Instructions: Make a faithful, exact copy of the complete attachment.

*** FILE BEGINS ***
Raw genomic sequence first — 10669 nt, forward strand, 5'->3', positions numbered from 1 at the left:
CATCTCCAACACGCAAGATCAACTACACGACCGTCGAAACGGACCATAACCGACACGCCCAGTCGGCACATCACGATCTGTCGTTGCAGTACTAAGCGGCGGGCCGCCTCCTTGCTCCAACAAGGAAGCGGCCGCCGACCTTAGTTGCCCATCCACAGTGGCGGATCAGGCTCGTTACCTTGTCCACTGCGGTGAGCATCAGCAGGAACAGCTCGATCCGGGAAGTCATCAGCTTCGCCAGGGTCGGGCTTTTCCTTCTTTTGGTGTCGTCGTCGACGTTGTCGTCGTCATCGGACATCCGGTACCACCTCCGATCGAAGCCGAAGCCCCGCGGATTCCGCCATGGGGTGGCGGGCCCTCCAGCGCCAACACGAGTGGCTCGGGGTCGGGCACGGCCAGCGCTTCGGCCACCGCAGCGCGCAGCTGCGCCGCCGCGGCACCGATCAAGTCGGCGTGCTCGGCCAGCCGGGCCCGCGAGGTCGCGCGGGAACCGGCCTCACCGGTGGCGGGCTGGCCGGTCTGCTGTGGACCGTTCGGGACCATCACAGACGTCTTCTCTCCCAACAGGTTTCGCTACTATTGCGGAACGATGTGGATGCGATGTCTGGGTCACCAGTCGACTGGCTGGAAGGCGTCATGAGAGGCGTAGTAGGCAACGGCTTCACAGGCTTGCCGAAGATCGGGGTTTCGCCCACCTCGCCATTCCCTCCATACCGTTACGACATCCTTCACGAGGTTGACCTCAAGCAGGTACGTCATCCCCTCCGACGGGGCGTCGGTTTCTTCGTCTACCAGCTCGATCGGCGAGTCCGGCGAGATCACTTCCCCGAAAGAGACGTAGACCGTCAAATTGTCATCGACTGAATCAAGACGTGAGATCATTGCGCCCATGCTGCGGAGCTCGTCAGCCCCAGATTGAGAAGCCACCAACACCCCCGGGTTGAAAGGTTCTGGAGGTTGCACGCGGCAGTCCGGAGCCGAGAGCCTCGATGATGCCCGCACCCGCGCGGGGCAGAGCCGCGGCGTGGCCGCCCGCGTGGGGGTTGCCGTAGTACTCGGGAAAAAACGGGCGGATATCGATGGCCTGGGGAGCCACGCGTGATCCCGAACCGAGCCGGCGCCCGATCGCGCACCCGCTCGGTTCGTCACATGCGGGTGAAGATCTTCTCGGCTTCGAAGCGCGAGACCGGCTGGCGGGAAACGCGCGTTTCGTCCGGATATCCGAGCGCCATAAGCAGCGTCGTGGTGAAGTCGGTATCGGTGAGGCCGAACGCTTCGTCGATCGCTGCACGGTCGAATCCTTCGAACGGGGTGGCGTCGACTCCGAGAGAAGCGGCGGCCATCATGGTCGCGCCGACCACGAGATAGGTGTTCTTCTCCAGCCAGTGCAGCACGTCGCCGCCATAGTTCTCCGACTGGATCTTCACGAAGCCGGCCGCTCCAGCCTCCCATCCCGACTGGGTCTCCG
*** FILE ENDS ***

Raw genomic sequence first — 10669 nt, forward strand, 5'->3', positions numbered from 1 at the left:
CATCTCCAACACGCAAGATCAACTACACGACCGTCGAAACGGACCATAACCGACACGCCCAGTCGGCACATCACGATCTGTCGTTGCAGTACTAAGCGGCGGGCCGCCTCCTTGCTCCAACAAGGAAGCGGCCGCCGACCTTAGTTGCCCATCCACAGTGGCGGATCAGGCTCGTTACCTTGTCCACTGCGGTGAGCATCAGCAGGAACAGCTCGATCCGGGAAGTCATCAGCTTCGCCAGGGTCGGGCTTTTCCTTCTTTTGGTGTCGTCGTCGACGTTGTCGTCGTCATCGGACATCCGGTACCACCTCCGATCGAAGCCGAAGCCCCGCGGATTCCGCCATGGGGTGGCGGGCCCTCCAGCGCCAACACGAGTGGCTCGGGGTCGGGCACGGCCAGCGCTTCGGCCACCGCAGCGCGCAGCTGCGCCGCCGCGGCACCGATCAAGTCGGCGTGCTCGGCCAGCCGGGCCCGCGAGGTCGCGCGGGAACCGGCCTCACCGGTGGCGGGCTGGCCGGTCTGCTGTGGACCGTTCGGGACCATCACAGACGTCTTCTCTCCCAACAGGTTTCGCTACTATTGCGGAACGATGTGGATGCGATGTCTGGGTCACCAGTCGACTGGCTGGAAGGCGTCATGAGAGGCGTAGTAGGCAACGGCTTCACAGGCTTGCCGAAGATCGGGGTTTCGCCCACCTCGCCATTCCCTCCATACCGTTACGACATCCTTCACGAGGTTGACCTCAAGCAGGTACGTCATCCCCTCCGACGGGGCGTCGGTTTCTTCGTCTACCAGCTCGATCGGCGAGTCCGGCGAGATCACTTCCCCGAAAGAGACGTAGACCGTCAAATTGTCATCGACTGAATCAAGACGTGAGATCATTGCGCCCATGCTGCGGAGCTCGTCAGCCCCAGATTGAGAAGCCACCAACACCCCCGGGTTGAAAGGTTCTGGAGGTTGCACGCGGCAGTCCGGAGCCGAGAGCCTCGATGATGCCCGCACCCGCGCGGGGCAGAGCCGCGGCGTGGCCGCCCGCGTGGGGGTTGCCGTAGTACTCGGGAAAAAACGGGCGGATATCGATGGCCTGGGGAGCCACGCGTGATCCCGAACCGAGCCGGCGCCCGATCGCGCACCCGCTCGGTTCGTCACATGCGGGTGAAGATCTTCTCGGCTTCGAAGCGCGAGACCGGCTGGCGGGAAACGCGCGTTTCGTCCGGATATCCGAGCGCCATAAGCAGCGTCGTGGTGAAGTCGGTATCGGTGAGGCCGAACGCTTCGTCGATCGCTGCACGGTCGAATCCTTCGAACGGGGTGGCGTCGACTCCGAGAGAAGCGGCGGCCATCATGGTCGCGCCGACCACGAGATAGGTGTTCTTCTCCAGCCAGTGCAGCACGTCGCCGCCATAGTTCTCCGACTGGATCTTCACGAAGCCGGCCGCTCCAGCCTCCCATCCCGACTGGGTCTCCG